At one point in Samuel Beckett’s 1951 novel *Molloy*, the title character finds himself at the seaside and “lays in a store of sucking stones”:

They were pebbles but I call them stones. Yes, on this occasion I laid in a considerable store. I distributed them equally between my four pockets, and sucked them turn and turn about. This raised a problem which I first solved in the following way. I had say sixteen stones, four in each of my four pockets these being the two pockets of my trousers and the two pockets of my greatcoat. Taking a stone from the right pocket of my greatcoat, and putting it in my mouth, I replaced it in the right pocket of my greatcoat by a stone from the right pocket of my trousers, which I replaced by a stone from the left pocket of my trousers, which I replaced by a stone from the left pocket of my greatcoat, which I replaced by the stone which was in my mouth, as soon as I had finished sucking it. Thus there were still four stones in each of my four pockets, but not quite the same stones.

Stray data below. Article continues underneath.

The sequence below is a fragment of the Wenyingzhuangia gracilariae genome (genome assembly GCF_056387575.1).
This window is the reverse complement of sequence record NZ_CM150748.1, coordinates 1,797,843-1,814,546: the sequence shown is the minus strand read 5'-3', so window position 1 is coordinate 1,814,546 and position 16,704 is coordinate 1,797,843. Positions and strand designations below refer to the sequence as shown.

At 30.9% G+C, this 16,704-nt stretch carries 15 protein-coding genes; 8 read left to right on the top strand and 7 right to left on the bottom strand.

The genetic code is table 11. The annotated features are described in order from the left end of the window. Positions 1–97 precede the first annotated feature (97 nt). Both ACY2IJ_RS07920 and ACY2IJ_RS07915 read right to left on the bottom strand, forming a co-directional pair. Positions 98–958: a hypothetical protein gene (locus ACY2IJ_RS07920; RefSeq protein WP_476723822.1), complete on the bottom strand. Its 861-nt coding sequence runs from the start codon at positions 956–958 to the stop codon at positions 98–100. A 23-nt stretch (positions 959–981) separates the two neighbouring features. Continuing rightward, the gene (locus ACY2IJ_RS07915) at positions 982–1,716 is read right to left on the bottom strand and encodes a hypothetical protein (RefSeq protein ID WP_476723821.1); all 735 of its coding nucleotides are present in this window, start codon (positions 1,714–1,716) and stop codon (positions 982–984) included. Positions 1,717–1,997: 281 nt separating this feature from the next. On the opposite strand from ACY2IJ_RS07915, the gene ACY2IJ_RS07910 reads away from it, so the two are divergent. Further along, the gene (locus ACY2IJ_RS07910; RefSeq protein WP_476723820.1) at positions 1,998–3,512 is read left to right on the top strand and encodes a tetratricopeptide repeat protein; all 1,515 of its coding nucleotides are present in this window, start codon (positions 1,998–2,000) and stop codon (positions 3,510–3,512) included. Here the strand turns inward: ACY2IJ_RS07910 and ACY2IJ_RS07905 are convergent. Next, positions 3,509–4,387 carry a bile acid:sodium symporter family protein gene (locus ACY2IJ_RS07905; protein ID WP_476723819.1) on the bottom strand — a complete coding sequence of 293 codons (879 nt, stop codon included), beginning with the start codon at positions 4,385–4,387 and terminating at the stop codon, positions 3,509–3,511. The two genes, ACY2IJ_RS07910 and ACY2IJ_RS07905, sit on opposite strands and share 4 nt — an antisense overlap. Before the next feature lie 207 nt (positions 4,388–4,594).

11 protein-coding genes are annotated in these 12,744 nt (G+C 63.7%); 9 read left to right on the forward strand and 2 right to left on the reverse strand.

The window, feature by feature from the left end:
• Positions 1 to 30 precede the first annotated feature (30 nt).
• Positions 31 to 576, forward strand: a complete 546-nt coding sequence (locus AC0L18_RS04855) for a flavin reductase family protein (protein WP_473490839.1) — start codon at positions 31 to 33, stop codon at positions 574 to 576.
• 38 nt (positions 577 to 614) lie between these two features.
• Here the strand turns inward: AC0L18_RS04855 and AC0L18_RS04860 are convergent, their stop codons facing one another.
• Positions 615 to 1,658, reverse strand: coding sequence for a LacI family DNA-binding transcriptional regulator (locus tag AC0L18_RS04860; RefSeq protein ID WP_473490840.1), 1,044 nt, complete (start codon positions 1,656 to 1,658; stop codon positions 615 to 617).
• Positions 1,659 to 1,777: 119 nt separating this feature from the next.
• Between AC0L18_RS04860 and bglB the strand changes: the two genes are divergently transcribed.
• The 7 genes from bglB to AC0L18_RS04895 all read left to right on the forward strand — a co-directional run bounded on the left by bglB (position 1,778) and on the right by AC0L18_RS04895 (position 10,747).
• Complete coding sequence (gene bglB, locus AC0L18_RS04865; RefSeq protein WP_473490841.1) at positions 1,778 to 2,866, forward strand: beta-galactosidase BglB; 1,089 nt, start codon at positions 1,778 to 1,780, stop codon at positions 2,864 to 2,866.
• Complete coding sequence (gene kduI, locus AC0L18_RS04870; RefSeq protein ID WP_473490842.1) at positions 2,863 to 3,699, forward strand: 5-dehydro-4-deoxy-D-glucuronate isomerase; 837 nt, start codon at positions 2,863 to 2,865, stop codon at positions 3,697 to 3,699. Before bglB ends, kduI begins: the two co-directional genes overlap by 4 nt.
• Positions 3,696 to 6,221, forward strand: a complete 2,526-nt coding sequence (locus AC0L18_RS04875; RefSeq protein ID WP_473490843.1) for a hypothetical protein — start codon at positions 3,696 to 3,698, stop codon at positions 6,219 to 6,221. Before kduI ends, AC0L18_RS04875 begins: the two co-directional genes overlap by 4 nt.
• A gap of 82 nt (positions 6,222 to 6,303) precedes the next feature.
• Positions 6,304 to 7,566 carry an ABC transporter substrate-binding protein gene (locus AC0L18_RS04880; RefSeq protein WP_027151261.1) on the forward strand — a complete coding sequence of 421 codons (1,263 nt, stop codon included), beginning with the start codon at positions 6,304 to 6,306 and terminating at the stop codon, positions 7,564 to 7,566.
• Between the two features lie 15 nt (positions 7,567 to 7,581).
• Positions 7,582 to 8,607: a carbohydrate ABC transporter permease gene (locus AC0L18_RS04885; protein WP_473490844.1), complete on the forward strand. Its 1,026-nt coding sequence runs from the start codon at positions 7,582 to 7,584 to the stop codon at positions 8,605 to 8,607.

It occurs to him that this method won’t ensure that every stone is eventually sucked, and he works out a plan that will achieve this. This takes *eight pages*, “one of the longest and most detailed accounts of someone working at a mathematical problem in a work of fiction,” according to Richard Phillips in *Numbers: Facts, Figures and Fiction*.

Maddeningly, in the end Molloy throws away all the stones but one, “for they all tasted exactly the same.”